The frequency of that question drove me nuts.  Hey, I get it.  Volume I didn’t have your favourite song(s).  But Van Halen had a lot of publicity in 1996 due to the aborted reunion with David Lee Roth.  It was common knowledge that they were working on a new album with Gary Cherone.  Why did so many people assume their next release would be Volume II?  Probably because they’d rather buy that than something new.  After getting that question over and over and over and over, I began answering “In 18 years.”  Customers would be baffled.  Why 18 years?  Because that’s how long it took them to put out Volume I.  I was wrong though.  More than 18 years have passed and Volume II is never coming.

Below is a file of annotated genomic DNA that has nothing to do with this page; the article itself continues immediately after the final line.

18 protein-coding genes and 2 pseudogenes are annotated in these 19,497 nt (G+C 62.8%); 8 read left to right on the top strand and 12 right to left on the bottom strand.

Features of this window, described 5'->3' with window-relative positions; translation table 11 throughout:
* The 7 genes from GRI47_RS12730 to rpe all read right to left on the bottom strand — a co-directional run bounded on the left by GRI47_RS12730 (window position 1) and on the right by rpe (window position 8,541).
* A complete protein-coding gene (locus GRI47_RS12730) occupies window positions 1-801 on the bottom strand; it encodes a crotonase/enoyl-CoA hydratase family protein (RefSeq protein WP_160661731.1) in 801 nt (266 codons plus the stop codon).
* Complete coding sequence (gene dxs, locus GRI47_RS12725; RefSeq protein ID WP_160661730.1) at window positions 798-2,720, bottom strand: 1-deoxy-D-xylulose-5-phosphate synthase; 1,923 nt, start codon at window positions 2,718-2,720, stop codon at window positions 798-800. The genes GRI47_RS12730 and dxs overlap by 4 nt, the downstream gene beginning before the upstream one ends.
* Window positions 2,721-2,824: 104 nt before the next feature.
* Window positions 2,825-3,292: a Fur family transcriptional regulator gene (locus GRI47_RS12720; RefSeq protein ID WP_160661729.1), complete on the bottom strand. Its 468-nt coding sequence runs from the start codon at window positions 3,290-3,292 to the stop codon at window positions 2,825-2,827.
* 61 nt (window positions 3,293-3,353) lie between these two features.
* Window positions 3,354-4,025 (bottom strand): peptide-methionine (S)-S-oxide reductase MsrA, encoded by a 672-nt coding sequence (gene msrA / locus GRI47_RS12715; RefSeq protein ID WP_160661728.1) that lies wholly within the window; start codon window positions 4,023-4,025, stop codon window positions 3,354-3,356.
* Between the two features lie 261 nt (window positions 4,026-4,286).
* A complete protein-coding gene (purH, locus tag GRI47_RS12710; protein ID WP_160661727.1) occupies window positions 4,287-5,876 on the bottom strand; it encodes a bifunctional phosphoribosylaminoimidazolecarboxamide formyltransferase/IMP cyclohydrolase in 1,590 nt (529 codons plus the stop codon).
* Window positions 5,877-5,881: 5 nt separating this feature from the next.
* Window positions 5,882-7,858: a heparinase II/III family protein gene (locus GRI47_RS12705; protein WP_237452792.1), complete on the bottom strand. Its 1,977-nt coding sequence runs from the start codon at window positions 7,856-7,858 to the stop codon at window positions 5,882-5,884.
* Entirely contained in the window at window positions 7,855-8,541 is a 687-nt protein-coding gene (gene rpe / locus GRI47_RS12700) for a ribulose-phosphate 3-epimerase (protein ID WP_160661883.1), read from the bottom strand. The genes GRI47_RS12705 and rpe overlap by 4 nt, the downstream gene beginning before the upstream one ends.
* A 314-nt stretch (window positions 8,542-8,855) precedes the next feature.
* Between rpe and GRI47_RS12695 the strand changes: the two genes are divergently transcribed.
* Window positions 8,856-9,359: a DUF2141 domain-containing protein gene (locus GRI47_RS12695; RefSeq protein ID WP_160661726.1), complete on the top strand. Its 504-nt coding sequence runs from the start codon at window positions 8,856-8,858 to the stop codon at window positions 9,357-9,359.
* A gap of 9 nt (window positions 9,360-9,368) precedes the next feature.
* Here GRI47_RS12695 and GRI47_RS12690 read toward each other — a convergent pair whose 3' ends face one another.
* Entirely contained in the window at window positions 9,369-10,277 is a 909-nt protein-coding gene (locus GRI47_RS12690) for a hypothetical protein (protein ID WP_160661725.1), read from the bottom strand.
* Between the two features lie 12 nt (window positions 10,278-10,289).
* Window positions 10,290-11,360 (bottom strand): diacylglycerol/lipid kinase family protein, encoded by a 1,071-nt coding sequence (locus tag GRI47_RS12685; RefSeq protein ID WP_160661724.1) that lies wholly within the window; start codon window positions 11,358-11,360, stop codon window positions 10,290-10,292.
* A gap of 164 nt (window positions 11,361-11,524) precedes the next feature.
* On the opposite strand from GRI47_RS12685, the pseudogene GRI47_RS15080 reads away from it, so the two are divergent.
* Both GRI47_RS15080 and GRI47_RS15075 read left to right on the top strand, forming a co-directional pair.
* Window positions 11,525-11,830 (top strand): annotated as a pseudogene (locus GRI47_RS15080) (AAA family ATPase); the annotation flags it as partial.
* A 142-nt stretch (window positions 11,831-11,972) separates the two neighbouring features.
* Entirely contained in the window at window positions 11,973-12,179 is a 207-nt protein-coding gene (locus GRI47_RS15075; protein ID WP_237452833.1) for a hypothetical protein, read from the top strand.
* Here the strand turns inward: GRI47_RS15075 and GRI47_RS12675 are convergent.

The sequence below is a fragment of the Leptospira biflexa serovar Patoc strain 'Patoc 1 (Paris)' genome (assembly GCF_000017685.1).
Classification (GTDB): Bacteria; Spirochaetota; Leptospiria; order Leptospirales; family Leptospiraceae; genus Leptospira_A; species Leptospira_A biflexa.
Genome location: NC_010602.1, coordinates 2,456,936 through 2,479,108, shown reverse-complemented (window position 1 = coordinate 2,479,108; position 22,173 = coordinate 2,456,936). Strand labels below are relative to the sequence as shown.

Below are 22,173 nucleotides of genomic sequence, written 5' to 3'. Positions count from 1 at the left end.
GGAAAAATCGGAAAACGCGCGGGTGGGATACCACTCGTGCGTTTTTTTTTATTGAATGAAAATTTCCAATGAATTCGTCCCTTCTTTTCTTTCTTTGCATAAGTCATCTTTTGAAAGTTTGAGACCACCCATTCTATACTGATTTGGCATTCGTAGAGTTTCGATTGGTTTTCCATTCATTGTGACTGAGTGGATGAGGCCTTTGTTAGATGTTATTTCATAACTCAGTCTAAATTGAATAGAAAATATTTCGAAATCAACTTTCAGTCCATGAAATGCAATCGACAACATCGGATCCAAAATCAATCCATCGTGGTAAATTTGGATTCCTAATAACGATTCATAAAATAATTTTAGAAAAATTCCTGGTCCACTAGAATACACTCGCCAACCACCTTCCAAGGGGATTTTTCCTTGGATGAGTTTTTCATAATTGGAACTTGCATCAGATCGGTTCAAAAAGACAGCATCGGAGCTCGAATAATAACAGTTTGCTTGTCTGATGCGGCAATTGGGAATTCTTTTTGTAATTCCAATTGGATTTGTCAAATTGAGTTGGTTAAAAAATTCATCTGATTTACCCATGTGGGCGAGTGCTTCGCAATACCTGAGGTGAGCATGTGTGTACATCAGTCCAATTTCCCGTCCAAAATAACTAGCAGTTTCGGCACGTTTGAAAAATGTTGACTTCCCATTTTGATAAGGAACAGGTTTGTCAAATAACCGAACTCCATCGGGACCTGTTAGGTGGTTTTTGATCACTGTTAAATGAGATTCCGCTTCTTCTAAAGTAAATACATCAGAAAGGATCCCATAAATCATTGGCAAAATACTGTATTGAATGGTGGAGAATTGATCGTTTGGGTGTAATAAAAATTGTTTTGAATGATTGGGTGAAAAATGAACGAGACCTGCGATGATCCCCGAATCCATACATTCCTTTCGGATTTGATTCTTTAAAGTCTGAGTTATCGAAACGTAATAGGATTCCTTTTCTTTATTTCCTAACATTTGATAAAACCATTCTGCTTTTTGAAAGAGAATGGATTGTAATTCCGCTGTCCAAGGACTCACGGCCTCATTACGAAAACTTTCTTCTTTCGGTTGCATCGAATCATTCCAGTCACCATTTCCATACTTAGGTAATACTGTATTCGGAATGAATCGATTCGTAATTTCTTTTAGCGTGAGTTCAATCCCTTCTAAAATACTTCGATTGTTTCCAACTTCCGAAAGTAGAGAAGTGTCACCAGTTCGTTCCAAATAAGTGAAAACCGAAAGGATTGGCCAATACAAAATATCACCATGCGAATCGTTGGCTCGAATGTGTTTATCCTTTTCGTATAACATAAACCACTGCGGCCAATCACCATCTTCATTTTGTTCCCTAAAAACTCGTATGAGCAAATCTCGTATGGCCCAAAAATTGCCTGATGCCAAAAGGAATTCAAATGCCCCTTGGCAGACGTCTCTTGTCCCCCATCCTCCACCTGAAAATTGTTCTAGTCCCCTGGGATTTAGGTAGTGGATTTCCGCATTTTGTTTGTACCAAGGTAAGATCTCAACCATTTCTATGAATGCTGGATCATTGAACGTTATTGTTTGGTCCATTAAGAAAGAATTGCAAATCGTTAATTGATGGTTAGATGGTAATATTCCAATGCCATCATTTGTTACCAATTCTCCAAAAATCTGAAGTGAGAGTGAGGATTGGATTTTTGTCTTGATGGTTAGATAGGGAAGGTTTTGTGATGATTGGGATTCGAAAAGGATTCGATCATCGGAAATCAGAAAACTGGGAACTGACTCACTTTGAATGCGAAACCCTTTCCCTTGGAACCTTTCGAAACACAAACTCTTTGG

I understand why Van Halen wanted to call their best of “Volume I”.  It was to make clear that the band was not done; that this was only the first, and they had no plans on quitting.  Unfortunately the message that fans heard from that title was “Volume I is half of a whole”.  Naming it Volume I was a bad move.  People were far more interested in the mythical Volume II than anything new by Van Halen.

It’s funny how something like that can jog a million memories.  Rob’s email to Craig concluded:

 

If you have time for a request can you play Blue Rodeo’s “Lost Together” and dedicate it to LeBrain? Let’s see whether it will jar any memories.

 

You got me there.  I played Blue Rodeo in store a lot, including that song, but no other memories are jarred.  Sorry Rob!  I’ll have to email him and find out what the story was!*

Nice to hear from the old Jedi masters again.  I hope you’re doing well Rob, and I don’t say that just out of social obligation!